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“Swag is winning—and winning big.”
Miami head coach Mark Richt offered that simple sentiment at ACC media days in July, answering what has become a yearly question about whether the Hurricanes have regained the swagger of the program’s brightest days.
A 41-8 smackdown of the No. 3 team in the country unquestionably fits Richt’s criteria.
One week after controlling then-No. 13 Virginia Tech for a 28-10 victory, Miami throttled Notre Dame on Saturday at Hard Rock Stadium for the school’s most meaningful win in more than a decade. The triumph both solidified the ‘Canes as a championship threat in 2017 and established The U as a national contender in future seasons.
And the blowout victory was a tribute to the primary identifier of Miami’s excellence in the 1980s.
“I think swag is lining up and whipping the guy in front of you,” Richt added in that ACC media days commentary, per Matt Porter of the Palm Beach Post. “Swag is winning. If Miami players did what they did and were 5-5, no one would care. I’m talking about back in the day. Swagger was invented because they won.”
Saturday night, Miami whipped Notre Dame—and won.
Adam Kramer @KegsnEggs
Miami, you are so damn lovable again and I am thrilled about it
Just a few weeks ago, a complete physical domination against Notre Dame seemed unlikely. The Irish arrived in South Florida with one of the nation’s most effective running games, and the aesthetics of Miami’s run to 7-0 weren’t always great. Doubt lingered after tight wins over Florida State, Georgia Tech, Syracuse and North Carolina.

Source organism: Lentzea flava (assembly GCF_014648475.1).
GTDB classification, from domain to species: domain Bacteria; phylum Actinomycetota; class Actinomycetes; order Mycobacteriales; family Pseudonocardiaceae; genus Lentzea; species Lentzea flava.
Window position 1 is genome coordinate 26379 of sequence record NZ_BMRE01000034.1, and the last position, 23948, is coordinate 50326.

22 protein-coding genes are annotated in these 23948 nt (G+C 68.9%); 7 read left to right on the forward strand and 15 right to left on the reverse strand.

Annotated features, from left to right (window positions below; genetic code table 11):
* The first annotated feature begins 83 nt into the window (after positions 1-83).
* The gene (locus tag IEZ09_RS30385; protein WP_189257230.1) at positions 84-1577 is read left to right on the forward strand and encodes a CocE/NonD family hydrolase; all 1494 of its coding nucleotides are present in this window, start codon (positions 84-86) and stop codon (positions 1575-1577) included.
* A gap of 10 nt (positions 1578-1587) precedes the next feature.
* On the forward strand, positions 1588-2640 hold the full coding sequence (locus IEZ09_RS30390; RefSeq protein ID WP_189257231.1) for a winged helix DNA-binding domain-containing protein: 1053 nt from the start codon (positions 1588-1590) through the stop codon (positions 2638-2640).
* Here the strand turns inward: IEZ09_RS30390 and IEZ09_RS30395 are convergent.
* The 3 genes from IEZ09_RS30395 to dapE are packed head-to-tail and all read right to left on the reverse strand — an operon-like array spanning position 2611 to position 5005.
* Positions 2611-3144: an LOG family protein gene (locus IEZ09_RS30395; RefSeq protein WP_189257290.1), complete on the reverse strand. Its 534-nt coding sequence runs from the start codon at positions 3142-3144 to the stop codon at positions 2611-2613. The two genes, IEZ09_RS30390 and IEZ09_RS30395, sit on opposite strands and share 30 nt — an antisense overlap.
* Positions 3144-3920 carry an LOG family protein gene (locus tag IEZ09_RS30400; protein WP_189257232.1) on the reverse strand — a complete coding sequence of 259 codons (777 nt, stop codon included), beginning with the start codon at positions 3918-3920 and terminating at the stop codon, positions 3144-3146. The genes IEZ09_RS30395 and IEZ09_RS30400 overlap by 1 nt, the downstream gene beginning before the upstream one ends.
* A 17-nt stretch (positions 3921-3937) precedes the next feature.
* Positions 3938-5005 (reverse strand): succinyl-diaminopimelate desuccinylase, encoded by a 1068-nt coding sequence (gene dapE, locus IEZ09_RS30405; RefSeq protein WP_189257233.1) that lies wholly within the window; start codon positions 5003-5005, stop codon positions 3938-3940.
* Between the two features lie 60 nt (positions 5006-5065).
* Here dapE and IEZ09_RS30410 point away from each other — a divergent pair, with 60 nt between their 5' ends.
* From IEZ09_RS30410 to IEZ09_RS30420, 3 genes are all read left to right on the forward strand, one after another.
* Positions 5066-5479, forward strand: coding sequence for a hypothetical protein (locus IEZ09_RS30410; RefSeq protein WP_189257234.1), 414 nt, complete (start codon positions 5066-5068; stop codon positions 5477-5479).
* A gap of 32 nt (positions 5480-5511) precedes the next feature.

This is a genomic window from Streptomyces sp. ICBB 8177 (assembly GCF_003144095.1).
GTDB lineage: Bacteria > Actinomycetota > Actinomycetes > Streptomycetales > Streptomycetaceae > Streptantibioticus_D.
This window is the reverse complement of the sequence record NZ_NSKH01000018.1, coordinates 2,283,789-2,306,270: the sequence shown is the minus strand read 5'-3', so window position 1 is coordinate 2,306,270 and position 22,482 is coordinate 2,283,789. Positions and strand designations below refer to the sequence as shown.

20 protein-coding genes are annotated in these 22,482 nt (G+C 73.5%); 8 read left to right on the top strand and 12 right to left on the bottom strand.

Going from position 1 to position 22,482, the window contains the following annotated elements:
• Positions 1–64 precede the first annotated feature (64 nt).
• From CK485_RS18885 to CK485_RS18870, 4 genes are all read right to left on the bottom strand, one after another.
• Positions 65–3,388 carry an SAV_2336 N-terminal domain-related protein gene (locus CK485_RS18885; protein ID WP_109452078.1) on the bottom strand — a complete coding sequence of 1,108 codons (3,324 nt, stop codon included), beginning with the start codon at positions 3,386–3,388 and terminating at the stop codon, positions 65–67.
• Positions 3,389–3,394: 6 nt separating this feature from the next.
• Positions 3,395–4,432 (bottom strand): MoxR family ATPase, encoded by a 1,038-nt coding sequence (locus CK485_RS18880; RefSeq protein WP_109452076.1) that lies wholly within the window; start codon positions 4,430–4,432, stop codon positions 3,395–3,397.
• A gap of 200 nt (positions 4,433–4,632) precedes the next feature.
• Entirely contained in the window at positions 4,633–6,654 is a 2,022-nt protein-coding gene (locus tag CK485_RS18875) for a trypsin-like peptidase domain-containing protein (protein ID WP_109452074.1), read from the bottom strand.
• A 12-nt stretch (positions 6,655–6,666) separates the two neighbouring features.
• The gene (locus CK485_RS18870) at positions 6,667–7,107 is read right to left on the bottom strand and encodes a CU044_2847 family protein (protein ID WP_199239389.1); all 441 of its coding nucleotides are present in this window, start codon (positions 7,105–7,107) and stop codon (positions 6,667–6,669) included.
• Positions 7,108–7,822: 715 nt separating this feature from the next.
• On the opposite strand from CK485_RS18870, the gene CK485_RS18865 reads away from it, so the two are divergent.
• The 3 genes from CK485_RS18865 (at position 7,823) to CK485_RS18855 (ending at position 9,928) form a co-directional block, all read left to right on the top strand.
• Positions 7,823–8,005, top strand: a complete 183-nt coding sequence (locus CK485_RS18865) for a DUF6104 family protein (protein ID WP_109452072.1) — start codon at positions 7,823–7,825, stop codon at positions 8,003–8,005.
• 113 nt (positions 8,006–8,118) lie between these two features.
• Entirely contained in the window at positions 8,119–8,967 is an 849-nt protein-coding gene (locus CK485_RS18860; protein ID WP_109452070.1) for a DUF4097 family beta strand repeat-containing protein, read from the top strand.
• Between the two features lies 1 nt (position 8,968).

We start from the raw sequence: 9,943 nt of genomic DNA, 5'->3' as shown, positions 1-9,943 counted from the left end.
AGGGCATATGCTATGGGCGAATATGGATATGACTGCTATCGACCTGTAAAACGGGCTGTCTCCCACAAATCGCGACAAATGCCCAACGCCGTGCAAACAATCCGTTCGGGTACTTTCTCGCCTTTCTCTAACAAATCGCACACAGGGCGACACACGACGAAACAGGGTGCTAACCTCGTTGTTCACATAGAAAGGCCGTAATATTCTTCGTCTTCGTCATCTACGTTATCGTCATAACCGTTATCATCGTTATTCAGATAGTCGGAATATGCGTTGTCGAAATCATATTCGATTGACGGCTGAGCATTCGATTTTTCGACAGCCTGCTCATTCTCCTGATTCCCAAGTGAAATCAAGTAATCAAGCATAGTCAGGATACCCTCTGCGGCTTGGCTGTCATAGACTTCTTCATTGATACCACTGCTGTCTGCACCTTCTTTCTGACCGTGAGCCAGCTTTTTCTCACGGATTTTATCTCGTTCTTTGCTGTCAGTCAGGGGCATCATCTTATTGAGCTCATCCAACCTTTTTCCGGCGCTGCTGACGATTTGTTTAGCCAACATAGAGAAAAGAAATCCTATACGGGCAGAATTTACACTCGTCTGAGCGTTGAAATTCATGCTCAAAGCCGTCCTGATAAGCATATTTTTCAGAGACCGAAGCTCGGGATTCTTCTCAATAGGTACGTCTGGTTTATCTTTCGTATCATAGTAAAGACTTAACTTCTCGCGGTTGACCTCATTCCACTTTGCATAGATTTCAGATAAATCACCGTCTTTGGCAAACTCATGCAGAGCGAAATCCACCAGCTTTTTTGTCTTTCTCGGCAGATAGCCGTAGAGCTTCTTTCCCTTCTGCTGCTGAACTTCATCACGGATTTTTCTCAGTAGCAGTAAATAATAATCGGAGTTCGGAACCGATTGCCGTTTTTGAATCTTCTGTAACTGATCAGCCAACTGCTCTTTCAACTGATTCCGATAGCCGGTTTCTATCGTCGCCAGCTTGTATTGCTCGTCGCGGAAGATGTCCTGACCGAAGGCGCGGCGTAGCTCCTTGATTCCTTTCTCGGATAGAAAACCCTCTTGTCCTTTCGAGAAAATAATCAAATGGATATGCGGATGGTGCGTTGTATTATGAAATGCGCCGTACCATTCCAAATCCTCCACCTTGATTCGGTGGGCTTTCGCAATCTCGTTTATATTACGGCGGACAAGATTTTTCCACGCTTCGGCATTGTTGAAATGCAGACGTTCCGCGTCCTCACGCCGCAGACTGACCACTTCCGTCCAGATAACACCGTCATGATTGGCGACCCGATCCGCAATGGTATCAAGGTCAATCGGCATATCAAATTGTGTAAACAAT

On the biggest stage of the weekend, the Hurricanes delivered a performance reminiscent of the buildup to their dynasty.
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In November 1981, Miami had just cracked the Top 10 nationally for the first time in 13 years. Howard Schnellenberger’s team hosted Notre Dame at the Orange Bowl and proceeded to build a 30-6 halftime lead behind a Jim Kelly-led attack. The Hurricanes also intercepted three passes and held the Irish to just 216 yards of offense.
Sounds familiar, huh?
The U has managed a few Top 10 appearances over the past decade, but the stays were momentary at best. Saturday, Miami raced to a 27-0 edge by halftime. Defensive coordinator Manny Diaz—the brain behind the “turnover chain“—oversaw a unit that snatched four takeaways and limited the nation’s No. 13 offense to a mere 261 yards. Former Heisman Trophy hopeful Josh Adams gained just 41 yards on 16 carries for the Irish.
The 1981 team finished the campaign at 9-2, helping the program record consecutive eight-win seasons for the first time in 30 years. While these Hurricanes aren’t breaking an identical stretch of futility, the program had faded into near-irrelevance from a national perspective.
What followed that victory 36 years ago is the most important result, though. Just two seasons later, Miami won a national title.
Yes, heat-of-the-moment reactions can be overzealous. Still, it’s easy to envision the Richt-era Hurricanes as a regular factor in the championship chase, especially after they impressed with a full house of top recruits against a Top Three opponent.
According to Andrew Ivins of InsideTheU, 30 prospects ranked in 247Sports’ top 247 were in the stadium. About 10 more top-300 players made the journey.
The ‘Canes already have the country’s fourth-best recruiting haul for 2018 and fifth-best in 2019, and the talent in those classes should only rise. Most importantly for Richt and his coaching staff, they no longer must attempt to sell the possibility of a bright future. This obliteration of Notre Dame accomplishes that.
For good measure, 9-0 Miami is officially headed to the ACC Championship Game for the first time. If the Hurricanes can navigate Virginia and Pitt in the coming weeks, they’ll head to Charlotte, North Carolina, and face Clemson with a College Football Playoff berth at stake December 2.
But no matter what happens for the remainder of the season, the ‘Canes have established themselves as a national threat. A real, actual program to take seriously—not just an idea of one because of glory days gone by.
While Richt had many reasons to celebrate the marquee win, he even earned a little redemption in the process. In that 1981 clash, he threw a pick-six. Saturday, however, Richt intercepted the championship dreams of a worthy opponent.
And it sure feels like the first of several occasions he’s going to say that in Miami.